A Treatment might provide a worse user experience because of its performance ... because it is slower ... Compute the minimum sample size needed for the experiment ... We recommend that 50% of users see each of the variants in an A/B test ... A small [win] ... may not outweigh the cost of maintaining the feature ... Running frequent experiments and using experimental results as major input to company decisions and product planning can have a dramatic impact on company culture.
Amusingly, some details from a couple of the posts on this weblog are quoted at a couple points in the paper.

Ronny also gave a talk (PDF) at eBay Research Labs earlier this month that covered similar material.

See also Dare Obasanjo's post on Ronny's paper and his eBay Labs talk.

See also "Front Line Internet Analytics at" (PDF), a 2004 talk by Ronny Kohavi and former Personalization Director Matt Round that has more details on's A/B testing framework.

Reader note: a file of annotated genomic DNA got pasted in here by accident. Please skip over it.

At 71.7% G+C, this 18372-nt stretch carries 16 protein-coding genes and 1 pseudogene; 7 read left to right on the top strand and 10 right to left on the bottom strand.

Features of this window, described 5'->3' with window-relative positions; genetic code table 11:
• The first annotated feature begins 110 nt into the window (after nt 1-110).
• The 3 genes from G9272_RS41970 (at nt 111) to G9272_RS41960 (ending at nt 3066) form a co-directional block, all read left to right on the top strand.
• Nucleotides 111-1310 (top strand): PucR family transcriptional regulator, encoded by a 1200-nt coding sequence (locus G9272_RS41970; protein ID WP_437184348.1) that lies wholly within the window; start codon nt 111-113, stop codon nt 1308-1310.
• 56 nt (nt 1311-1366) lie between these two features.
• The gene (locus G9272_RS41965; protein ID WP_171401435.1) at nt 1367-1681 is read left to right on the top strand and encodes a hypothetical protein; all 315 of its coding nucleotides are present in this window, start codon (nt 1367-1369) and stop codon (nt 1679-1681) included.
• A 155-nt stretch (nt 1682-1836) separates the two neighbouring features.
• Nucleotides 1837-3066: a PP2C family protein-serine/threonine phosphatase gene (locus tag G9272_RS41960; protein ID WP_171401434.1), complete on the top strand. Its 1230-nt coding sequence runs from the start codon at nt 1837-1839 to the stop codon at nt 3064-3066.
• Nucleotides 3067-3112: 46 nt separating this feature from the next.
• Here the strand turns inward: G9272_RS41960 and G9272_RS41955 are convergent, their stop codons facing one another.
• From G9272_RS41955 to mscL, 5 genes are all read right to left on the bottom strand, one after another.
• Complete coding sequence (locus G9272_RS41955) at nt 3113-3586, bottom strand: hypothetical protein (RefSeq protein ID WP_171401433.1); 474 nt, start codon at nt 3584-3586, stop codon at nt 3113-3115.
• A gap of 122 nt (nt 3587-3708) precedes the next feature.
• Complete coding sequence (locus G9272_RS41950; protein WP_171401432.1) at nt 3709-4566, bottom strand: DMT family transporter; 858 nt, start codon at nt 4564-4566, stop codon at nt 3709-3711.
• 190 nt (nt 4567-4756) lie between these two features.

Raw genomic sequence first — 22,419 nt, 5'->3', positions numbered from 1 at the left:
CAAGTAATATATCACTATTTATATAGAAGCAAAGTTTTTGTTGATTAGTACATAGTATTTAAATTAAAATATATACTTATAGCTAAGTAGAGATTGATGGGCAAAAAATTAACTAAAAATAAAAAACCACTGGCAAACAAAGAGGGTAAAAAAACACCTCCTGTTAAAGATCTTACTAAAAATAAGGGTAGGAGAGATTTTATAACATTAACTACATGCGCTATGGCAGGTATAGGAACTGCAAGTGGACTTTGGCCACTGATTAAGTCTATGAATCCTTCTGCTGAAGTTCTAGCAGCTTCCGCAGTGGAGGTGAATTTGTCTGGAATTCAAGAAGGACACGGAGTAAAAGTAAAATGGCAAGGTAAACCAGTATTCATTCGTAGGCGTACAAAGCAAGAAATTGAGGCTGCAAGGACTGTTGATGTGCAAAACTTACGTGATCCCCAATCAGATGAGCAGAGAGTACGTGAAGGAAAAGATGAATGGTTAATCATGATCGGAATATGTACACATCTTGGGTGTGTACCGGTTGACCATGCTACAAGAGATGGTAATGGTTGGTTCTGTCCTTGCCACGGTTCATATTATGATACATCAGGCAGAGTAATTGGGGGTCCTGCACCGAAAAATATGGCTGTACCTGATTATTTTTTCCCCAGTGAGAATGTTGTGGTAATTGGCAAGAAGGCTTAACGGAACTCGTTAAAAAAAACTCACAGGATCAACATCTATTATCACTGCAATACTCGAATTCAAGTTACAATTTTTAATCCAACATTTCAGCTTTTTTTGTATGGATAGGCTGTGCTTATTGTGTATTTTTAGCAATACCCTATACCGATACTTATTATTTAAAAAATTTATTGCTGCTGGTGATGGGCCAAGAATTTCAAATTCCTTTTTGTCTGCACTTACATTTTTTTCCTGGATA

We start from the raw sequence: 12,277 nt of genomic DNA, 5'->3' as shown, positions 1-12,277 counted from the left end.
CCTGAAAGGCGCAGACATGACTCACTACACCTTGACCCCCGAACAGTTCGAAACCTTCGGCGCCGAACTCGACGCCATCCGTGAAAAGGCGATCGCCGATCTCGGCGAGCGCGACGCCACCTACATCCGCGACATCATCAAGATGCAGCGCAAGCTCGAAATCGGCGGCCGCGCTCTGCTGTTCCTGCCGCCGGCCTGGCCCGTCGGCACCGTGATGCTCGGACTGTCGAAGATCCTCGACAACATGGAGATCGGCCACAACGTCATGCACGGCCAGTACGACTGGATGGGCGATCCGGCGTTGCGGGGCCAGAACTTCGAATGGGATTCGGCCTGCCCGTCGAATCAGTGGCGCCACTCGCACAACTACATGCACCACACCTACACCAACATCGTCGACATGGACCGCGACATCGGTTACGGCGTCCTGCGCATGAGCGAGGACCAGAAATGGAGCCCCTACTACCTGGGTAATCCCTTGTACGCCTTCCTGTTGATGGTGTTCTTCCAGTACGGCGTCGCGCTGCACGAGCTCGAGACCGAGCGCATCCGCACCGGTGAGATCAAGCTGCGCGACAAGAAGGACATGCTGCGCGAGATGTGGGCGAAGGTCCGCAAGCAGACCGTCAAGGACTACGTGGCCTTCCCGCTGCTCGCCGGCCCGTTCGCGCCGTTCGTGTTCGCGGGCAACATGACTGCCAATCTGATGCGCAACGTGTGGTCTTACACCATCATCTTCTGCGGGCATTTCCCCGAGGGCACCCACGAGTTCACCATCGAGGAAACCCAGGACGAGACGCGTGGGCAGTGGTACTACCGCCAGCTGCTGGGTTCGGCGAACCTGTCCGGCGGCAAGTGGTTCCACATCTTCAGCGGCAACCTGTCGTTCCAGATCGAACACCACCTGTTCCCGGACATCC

Update: It appears that all three of the authors of the paper -- Ron Kohavi, Randal Henne, and Dan Sommerfield -- were at Randal Henne was at Amazon Apr 2003 - May 2006. Dan Sommerfield was there Dec 2003 - Jul 2006.

Update: Four months later, Jeff Bezos discusses the value of experimentation at Amazon in a HBR interview [Found via Werner Vogels].


Anonymous said...

The culture of experimentation at Amazon, where data trumps intuition, and a system that made running experiments easy, allowed Amazon to innovate quickly and effectively.

I like to think of myself as an adherent to the "data trumps intuition" philosophy.

But I wonder sometimes.. what does one do when the property that one wants to evaluate is not (easily? at all?) measurable via a web interface?